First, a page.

Thursday, Apr. 3, 2003. Page 9
A Disinformation Strategy
By Pavel Felgenhauer
In his famed book "The Art of War," Chinese general Sun Tzu wrote 2,500 years ago: "War is all deceit. If you can do something, make the enemy
believe you cannot; if you are close, pretend you are far away." Last week in Iraq both sides were playing Sun Tzu to the limit: The allies faked
weakness and disarray, the Iraqis faked strength and confidence.
It's easy to understand why Hussein and his cohorts were claiming victory was at hand. Their only hope is to coerce Iraq's army and people to
continue a senseless resistance and hold out while growing casualties fracture U.S. moral.
The 1993 withdrawal of U.S. troops from Somalia after an unsuccessful encounter in Mogadishu (the story told in the movie "Black Hawk Down") is
still very much on everyone's mind. Americans are soft and afraid of close encounters: If more than Mogadishu's 19 soldiers are killed, the American
public will press for an end to hostilities. After Sept. 11, this it is not so, but that notion has not yet sunken in.
The U.S. and British allies also had a good reason to cheat. By faking weakness and portraying an inability to make a decisive push for overall
victory without weeks of preparation and reinforcement, the U.S. military command apparently hoped to trick the Iraqis into keeping their best units
in the field rather than withdrawing immediately to Baghdad, where defeating the Republican Guard would come at a higher cost.
All last week, the authorities deliberately fed the press and pundits with fake stories of the campaign plan gone wrong, of Iraqi resistance having
"bogged down" the troops. There were constant reports that the allies had too few solders to win the coming battle for Baghdad and that crucial
reinforcements would arrive only in three to four weeks.
The most outrageous piece of strategic disinformation released last week was that U.S. forward units were out of food and that restocking would take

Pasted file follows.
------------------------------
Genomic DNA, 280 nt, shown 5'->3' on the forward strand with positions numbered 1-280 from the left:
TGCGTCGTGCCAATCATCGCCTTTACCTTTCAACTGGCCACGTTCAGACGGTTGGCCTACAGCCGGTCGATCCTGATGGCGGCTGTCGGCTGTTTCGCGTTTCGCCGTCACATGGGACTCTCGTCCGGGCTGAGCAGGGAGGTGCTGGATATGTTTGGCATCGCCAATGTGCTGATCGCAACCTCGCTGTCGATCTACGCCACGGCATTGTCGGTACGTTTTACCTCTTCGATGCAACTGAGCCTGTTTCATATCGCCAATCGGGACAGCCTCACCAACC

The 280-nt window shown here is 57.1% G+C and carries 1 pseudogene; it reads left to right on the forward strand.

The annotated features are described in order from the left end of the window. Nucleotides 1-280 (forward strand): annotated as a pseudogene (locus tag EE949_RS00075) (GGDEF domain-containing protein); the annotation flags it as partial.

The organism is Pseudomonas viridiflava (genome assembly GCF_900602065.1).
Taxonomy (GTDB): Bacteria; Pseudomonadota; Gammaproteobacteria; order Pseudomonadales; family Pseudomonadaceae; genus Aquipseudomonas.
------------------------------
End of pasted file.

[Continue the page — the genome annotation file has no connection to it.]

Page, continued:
more than a week. Perhaps the intelligence officer who invented that yarn was reading some account of the American Civil War, when food rations
arrived by mule.
Of course, the disinformation was fed to the public and to the enemy correctly: It all came from "unnamed reliable sources." Toeing the official
line, the Pentagon repudiated stories of the war plan gone awry. But their denials were feeble and not convincing. When the allied troops began a
concerted advance earlier this week, I heard a Western reporter in Baghdad relay the mood there: This cannot be true. They do not have enough
If one pierces through the many lies both sides have circulated, the true picture looks like this: The allies have never been truly bogged down. The
supply crunch and the reported lack of sufficient troops were grossly exaggerated. And the "Iraqi resistance" was more an annoyance than a real
In two weeks of fighting, the Iraqis have not been able to shoot down a single allied warplane. (In 1991, they took down 38 jets and maimed many
more.) In two weeks of intense ground fighting, the allies have so far lost less than 100 men, which includes casualties of friendly fire and
accidents, not Iraqi action.
In comparison, the German blitzkrieg against Poland in 1939 that is considered a masterpiece, took the lives of 13,799 German solders in 18 days with
30,322 wounded. The losses were considered insignificant. The Polish army of 1939 is comparable in overall strength with Hussein's force. In their
Middle East wars, the Israelis have encountered far greater casualties than the allies today in Iraq.
"Iraqi resistance" has been patchy and highly inefficient. Hussein's forces have given up a number of intact bridges to the allies -- over the
Euphrates, the Tigris and the Shatt al-Arab, indicating Iraqi forces' lack of discipline and organization.
The several-days pause by advancing U.S. and British forces was needed to pound to bits the Republican Guard lingering outside Baghdad. Attack planes
were moved to the front from Kuwait to improvised airstrips in the desert to provide better close air support.
But Iraqi forces were tricked into believing they still had time since the enemy was strategically "far away," when in fact a potent allied force
was in Hussein's backyard ready to advance to victory.